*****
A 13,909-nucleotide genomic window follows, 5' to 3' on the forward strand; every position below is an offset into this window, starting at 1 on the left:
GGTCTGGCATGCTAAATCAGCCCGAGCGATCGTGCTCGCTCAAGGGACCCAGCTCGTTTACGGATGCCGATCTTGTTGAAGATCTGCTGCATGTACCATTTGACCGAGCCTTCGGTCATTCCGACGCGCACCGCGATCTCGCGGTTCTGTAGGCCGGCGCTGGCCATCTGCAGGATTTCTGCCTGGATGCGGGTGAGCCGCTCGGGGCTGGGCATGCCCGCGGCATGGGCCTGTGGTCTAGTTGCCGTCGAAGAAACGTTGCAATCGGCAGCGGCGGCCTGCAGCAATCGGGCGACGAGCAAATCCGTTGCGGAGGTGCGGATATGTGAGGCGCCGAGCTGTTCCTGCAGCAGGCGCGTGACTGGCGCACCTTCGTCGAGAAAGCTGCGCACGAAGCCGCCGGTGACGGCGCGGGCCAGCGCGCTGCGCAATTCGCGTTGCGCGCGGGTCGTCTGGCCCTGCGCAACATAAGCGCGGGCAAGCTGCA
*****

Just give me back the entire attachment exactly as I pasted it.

A 13,909-nucleotide genomic window follows, 5' to 3' on the forward strand; every position below is an offset into this window, starting at 1 on the left:
GGTCTGGCATGCTAAATCAGCCCGAGCGATCGTGCTCGCTCAAGGGACCCAGCTCGTTTACGGATGCCGATCTTGTTGAAGATCTGCTGCATGTACCATTTGACCGAGCCTTCGGTCATTCCGACGCGCACCGCGATCTCGCGGTTCTGTAGGCCGGCGCTGGCCATCTGCAGGATTTCTGCCTGGATGCGGGTGAGCCGCTCGGGGCTGGGCATGCCCGCGGCATGGGCCTGTGGTCTAGTTGCCGTCGAAGAAACGTTGCAATCGGCAGCGGCGGCCTGCAGCAATCGGGCGACGAGCAAATCCGTTGCGGAGGTGCGGATATGTGAGGCGCCGAGCTGTTCCTGCAGCAGGCGCGTGACTGGCGCACCTTCGTCGAGAAAGCTGCGCACGAAGCCGCCGGTGACGGCGCGGGCCAGCGCGCTGCGCAATTCGCGTTGCGCGCGGGTCGTCTGGCCCTGCGCAACATAAGCGCGGGCAAGCTGCA